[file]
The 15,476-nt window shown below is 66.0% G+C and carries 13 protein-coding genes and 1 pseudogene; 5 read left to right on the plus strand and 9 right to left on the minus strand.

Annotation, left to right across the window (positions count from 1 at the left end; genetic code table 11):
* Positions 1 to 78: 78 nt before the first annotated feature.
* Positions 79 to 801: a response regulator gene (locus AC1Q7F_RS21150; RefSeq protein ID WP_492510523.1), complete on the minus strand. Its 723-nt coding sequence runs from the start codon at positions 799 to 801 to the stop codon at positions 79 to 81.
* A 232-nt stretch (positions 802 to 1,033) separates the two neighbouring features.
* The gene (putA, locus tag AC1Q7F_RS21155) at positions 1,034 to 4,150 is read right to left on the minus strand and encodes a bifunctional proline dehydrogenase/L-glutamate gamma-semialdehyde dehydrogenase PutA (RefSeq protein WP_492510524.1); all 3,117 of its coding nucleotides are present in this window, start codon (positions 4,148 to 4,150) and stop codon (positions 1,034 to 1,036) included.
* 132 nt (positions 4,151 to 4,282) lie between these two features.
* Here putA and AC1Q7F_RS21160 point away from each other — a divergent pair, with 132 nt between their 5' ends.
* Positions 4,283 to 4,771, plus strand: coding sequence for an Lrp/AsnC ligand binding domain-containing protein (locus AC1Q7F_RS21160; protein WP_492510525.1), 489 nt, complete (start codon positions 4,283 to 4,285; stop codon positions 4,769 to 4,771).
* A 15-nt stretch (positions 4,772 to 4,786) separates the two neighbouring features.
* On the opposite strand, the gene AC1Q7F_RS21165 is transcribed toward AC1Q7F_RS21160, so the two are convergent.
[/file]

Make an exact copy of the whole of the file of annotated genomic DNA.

The 15,476-nt window shown below is 66.0% G+C and carries 13 protein-coding genes and 1 pseudogene; 5 read left to right on the plus strand and 9 right to left on the minus strand.

Annotation, left to right across the window (positions count from 1 at the left end; genetic code table 11):
* Positions 1 to 78: 78 nt before the first annotated feature.
* Positions 79 to 801: a response regulator gene (locus AC1Q7F_RS21150; RefSeq protein ID WP_492510523.1), complete on the minus strand. Its 723-nt coding sequence runs from the start codon at positions 799 to 801 to the stop codon at positions 79 to 81.
* A 232-nt stretch (positions 802 to 1,033) separates the two neighbouring features.
* The gene (putA, locus tag AC1Q7F_RS21155) at positions 1,034 to 4,150 is read right to left on the minus strand and encodes a bifunctional proline dehydrogenase/L-glutamate gamma-semialdehyde dehydrogenase PutA (RefSeq protein WP_492510524.1); all 3,117 of its coding nucleotides are present in this window, start codon (positions 4,148 to 4,150) and stop codon (positions 1,034 to 1,036) included.
* 132 nt (positions 4,151 to 4,282) lie between these two features.
* Here putA and AC1Q7F_RS21160 point away from each other — a divergent pair, with 132 nt between their 5' ends.
* Positions 4,283 to 4,771, plus strand: coding sequence for an Lrp/AsnC ligand binding domain-containing protein (locus AC1Q7F_RS21160; protein WP_492510525.1), 489 nt, complete (start codon positions 4,283 to 4,285; stop codon positions 4,769 to 4,771).
* A 15-nt stretch (positions 4,772 to 4,786) separates the two neighbouring features.
* On the opposite strand, the gene AC1Q7F_RS21165 is transcribed toward AC1Q7F_RS21160, so the two are convergent.